While Americans watch news of trouble on Wall Street on their flat-screen TVs, the candidates have hit back hard with criticism and calls for change. Both candidates addressed the financial crisis. McCain said this morning:
There’s nothing wrong with the workers of America. I believe that they’re the fundamentals. . . . Others may not. I think that the worker of America is the reason that we’ve been the preeminent economy in the world for a long, long period of time. America is in crisis today. . . . We need a 9/11 commission, and we need a commission to figure out what went wrong and how to fix it. And I know we can do it and how to do it.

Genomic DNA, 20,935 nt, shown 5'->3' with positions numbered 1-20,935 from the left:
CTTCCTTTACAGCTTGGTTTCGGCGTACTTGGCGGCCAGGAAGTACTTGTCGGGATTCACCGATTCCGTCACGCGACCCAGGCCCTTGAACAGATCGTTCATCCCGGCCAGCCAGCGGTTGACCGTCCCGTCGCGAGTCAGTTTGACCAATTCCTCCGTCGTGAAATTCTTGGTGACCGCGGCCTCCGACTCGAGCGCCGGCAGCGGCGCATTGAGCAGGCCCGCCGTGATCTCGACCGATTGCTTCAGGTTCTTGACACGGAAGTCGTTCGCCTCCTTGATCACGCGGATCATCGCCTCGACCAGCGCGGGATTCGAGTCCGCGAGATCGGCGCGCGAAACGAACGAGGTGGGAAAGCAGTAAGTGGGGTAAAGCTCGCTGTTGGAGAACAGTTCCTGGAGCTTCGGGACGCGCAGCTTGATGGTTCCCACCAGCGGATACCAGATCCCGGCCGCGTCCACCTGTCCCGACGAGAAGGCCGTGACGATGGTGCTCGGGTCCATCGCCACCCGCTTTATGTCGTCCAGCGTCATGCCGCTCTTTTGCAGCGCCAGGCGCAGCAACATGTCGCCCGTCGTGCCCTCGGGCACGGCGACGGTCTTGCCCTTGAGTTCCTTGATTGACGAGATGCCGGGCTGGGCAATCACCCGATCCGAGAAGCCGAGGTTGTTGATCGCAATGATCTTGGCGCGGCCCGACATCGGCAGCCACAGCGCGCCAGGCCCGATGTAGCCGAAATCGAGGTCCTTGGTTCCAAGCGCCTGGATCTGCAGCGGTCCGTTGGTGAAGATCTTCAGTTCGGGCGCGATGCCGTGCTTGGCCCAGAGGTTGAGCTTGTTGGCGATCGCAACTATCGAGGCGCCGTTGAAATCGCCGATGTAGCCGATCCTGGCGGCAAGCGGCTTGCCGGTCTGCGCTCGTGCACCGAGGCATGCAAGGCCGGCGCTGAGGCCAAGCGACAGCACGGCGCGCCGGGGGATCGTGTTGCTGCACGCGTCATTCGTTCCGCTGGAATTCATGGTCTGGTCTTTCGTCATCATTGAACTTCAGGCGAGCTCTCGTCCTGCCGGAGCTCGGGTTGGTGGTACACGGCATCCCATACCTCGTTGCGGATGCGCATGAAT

After dismissing McCain's call for a commission as passing the buck, Obama said:
My priority as president will be the stability of the American economy and the prosperity of the American people. And I will make sure that our response focuses on middle-class Americans – not the companies that created the problem. To get out of this crisis – and to ensure that we are not doomed to repeat a cycle of bubble and bust again and again – we must take immediate measures to create jobs and continue to address the housing crisis; we must build a 21st century regulatory framework.
McCain argues that his tax cuts for the wealthy and for corporations would simulate growth, while Obama says that he would prevent future crises, a plan he says is contrary to the GOP's philosophy of deregulation.